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  1. #1
    Caesius
    Guest

    Default Unscrewing Screwed Screws

    Got a wee bit of a problem, I've been trying so hard to unscrew a screw inside my computer that I've managed to strip it.

    Does anybody have any good ideas on how to unscrew the above screw, and what's the best approch when you stumble across a stubborn screw in the first place?

    Cheers,
    Ben

  2. #2
    tweak\'e
    Guest

    Default Re: Unscrewing Screwed Screws

    whats the screw in?

    try sliding a knife under the head and lift it out as you turn it. if its the head thats ben striped you can cut a new slot in it or use a pair if sidecutters or pliers to turn it.

  3. #3
    Jim B
    Guest

    Default Re: Unscrewing Screwed Screws

    Drill the head off and then you can remove the shank with plier.

  4. #4
    whetu
    Guest

    Default Re: Unscrewing Screwed Screws

    if it has a hex top you can use pliers or a ratchet to get it out.. if its a flat top, then if it isnt awkward you can hacksaw/dremel a straight cut across the head and use a flathead screwdriver to unscrew it. A bit of CRC/WD40/sewing machine oil on it wouldnt be a bad thing either...

  5. #5
    metla
    Guest

    Default Re: Unscrewing Screwed Screws

    when it doubt....use a hammer.



    ............its all in the backswing........

  6. #6
    Thomas
    Guest

    Default Re: Unscrewing Screwed Screws

    .>...........its all in the backswing........

    I have to disagree there Met.,the power should come from the shoulder not the arm

  7. #7
    Murray P
    Guest

    Default Re: Unscrewing Screwed Screws

    No no no nooo, Thomas. You must use your wrist in confined spaces, timing is everything.

    Can you get to the pointy end of the screw, ie. the threaded shank end. I you can and the above methods don't work, you may be able to turn the screw out by gripping it with a pair of pliers or fine pointed multi-grip.

    Cheers Murray P

    PS. It's not a reverse threaded screw is it?

  8. #8
    Thomas
    Guest

    Default Re: Unscrewing Screwed Screws

    If all else fails,a minute amount of tri nitro toluine should do the trick.

  9. #9
    Graham L
    Guest

    Default Re: Unscrewing Screwed Screws

    Unfortunately, most of the suggestions are impossible ... this screw is down in the deliberately inaccessible bowels of the computer box.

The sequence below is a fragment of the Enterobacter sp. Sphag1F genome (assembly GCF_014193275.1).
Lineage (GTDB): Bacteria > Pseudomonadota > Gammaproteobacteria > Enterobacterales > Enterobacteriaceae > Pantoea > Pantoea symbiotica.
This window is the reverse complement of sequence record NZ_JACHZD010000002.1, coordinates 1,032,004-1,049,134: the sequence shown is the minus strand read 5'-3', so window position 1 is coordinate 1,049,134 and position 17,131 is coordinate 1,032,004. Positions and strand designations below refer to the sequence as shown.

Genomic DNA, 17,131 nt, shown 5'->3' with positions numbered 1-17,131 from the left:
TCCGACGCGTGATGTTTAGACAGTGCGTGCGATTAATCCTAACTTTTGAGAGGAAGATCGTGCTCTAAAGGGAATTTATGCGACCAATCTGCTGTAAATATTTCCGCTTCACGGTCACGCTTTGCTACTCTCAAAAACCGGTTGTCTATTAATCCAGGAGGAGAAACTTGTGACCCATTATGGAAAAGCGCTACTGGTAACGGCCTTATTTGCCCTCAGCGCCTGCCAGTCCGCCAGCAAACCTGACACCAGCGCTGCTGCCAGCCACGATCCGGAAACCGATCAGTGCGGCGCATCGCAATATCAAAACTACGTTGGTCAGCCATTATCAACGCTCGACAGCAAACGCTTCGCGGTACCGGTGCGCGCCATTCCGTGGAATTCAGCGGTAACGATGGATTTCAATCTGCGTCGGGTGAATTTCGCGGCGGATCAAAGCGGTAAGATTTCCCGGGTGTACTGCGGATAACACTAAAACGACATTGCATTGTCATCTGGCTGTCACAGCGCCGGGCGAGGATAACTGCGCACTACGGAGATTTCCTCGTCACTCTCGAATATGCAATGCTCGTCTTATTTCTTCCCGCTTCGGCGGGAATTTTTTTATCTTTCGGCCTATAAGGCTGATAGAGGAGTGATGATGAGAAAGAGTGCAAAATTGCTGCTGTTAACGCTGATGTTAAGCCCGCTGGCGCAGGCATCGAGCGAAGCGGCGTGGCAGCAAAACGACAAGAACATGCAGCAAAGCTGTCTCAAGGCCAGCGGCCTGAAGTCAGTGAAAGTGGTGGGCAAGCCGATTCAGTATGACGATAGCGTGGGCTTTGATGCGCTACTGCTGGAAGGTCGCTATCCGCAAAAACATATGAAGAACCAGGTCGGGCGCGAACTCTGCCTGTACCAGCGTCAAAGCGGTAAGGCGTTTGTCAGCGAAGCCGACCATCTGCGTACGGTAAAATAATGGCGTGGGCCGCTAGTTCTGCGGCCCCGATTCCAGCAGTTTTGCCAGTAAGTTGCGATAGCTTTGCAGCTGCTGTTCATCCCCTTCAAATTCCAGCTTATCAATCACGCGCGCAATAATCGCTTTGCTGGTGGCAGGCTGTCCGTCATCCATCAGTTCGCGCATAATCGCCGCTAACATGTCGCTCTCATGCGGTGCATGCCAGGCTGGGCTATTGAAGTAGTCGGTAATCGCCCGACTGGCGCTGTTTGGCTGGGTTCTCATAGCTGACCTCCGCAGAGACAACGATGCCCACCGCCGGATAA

I say deliberate because no-one who has ever used a screwdriver would ever design such things without being under strong instructions to make access difficult. :_|

    Your best chance would be to drill out the head. Afterwards, remove all the swarf. That leaves the problem of not being able to remove what's left, after removing the object (motherboard?) held in by it. If it's a motherboard, I would have a quick attempt to undo the c reww with pliers, and if unsuccessful to leave it. Gravity's lovely stuff, especially if there are other screws to locate things.

    Hints for the future:

    Don't do screws up too tight. The best description I can give is "firm". Possibly, spin the shaft (rather than turn the handle) of the screwdriver until it stops, then give a "nip" more with the handle. This is "prevention".

    Always use the right screwdriver. The wrong one will slip, and since the screwdriver is harder metal the screw head will be wrecked. If it's a Pozidriv, use a posidiv, if it's a Philips, use a philips, if it's a Torx, use a Torx. Use the right size. The wrong size will slip.

    If it's tight, a bit of CRC ((2-26 or 5-56) or 3-in-1 left to insinuate itself might help. Be careful with spraycans ... you don't want the stuff all over the electronics.

    If the screw goes through a panel -- or the bottom of the box -- the threads are accessible from the other side. It's easy to forget this.

  10. #10
    FrankS
    Guest

    Default Re: Unscrewing Screwed Screws

    A fine needle superglued into a length of dowel is one way to put a small drop of CRC onto the end of a stubborn screw. There are tools called Screw Extractors or Eze It Out where you drill out about 3/4 s of the screw core then screw in the Extractor which has an end to take a tap wrench that allows plenty of leverage to be applied. The problem can be getting access to drill plus an extractor to match your screw size plus getting access to the extractor in situ. A fine smear of anti seize may not come amiss on the replacement.

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